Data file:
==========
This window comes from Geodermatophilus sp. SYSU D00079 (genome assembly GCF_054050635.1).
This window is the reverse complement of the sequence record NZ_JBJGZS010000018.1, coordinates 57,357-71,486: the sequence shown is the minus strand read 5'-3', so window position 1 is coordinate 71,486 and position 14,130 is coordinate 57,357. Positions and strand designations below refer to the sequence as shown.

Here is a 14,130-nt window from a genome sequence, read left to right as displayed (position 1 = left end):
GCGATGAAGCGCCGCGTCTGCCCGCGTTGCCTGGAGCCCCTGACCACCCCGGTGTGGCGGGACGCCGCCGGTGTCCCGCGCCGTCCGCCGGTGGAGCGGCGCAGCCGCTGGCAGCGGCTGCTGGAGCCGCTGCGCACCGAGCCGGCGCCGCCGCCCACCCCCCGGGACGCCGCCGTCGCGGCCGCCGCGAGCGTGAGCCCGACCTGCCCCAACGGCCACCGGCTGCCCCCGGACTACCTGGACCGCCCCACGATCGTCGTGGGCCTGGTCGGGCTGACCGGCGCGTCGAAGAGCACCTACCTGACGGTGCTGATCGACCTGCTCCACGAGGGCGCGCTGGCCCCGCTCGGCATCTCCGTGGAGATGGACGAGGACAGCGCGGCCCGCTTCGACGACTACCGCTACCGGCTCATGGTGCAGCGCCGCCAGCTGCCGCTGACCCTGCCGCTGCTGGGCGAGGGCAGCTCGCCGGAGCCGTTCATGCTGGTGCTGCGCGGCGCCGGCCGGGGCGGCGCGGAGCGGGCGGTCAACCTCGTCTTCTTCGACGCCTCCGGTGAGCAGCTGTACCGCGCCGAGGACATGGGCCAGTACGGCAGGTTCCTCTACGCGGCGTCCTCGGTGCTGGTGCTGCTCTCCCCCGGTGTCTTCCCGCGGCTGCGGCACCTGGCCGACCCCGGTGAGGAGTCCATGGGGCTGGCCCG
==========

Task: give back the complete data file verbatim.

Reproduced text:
This window comes from Geodermatophilus sp. SYSU D00079 (genome assembly GCF_054050635.1).
This window is the reverse complement of the sequence record NZ_JBJGZS010000018.1, coordinates 57,357-71,486: the sequence shown is the minus strand read 5'-3', so window position 1 is coordinate 71,486 and position 14,130 is coordinate 57,357. Positions and strand designations below refer to the sequence as shown.

Here is a 14,130-nt window from a genome sequence, read left to right as displayed (position 1 = left end):
GCGATGAAGCGCCGCGTCTGCCCGCGTTGCCTGGAGCCCCTGACCACCCCGGTGTGGCGGGACGCCGCCGGTGTCCCGCGCCGTCCGCCGGTGGAGCGGCGCAGCCGCTGGCAGCGGCTGCTGGAGCCGCTGCGCACCGAGCCGGCGCCGCCGCCCACCCCCCGGGACGCCGCCGTCGCGGCCGCCGCGAGCGTGAGCCCGACCTGCCCCAACGGCCACCGGCTGCCCCCGGACTACCTGGACCGCCCCACGATCGTCGTGGGCCTGGTCGGGCTGACCGGCGCGTCGAAGAGCACCTACCTGACGGTGCTGATCGACCTGCTCCACGAGGGCGCGCTGGCCCCGCTCGGCATCTCCGTGGAGATGGACGAGGACAGCGCGGCCCGCTTCGACGACTACCGCTACCGGCTCATGGTGCAGCGCCGCCAGCTGCCGCTGACCCTGCCGCTGCTGGGCGAGGGCAGCTCGCCGGAGCCGTTCATGCTGGTGCTGCGCGGCGCCGGCCGGGGCGGCGCGGAGCGGGCGGTCAACCTCGTCTTCTTCGACGCCTCCGGTGAGCAGCTGTACCGCGCCGAGGACATGGGCCAGTACGGCAGGTTCCTCTACGCGGCGTCCTCGGTGCTGGTGCTGCTCTCCCCCGGTGTCTTCCCGCGGCTGCGGCACCTGGCCGACCCCGGTGAGGAGTCCATGGGGCTGGCCCG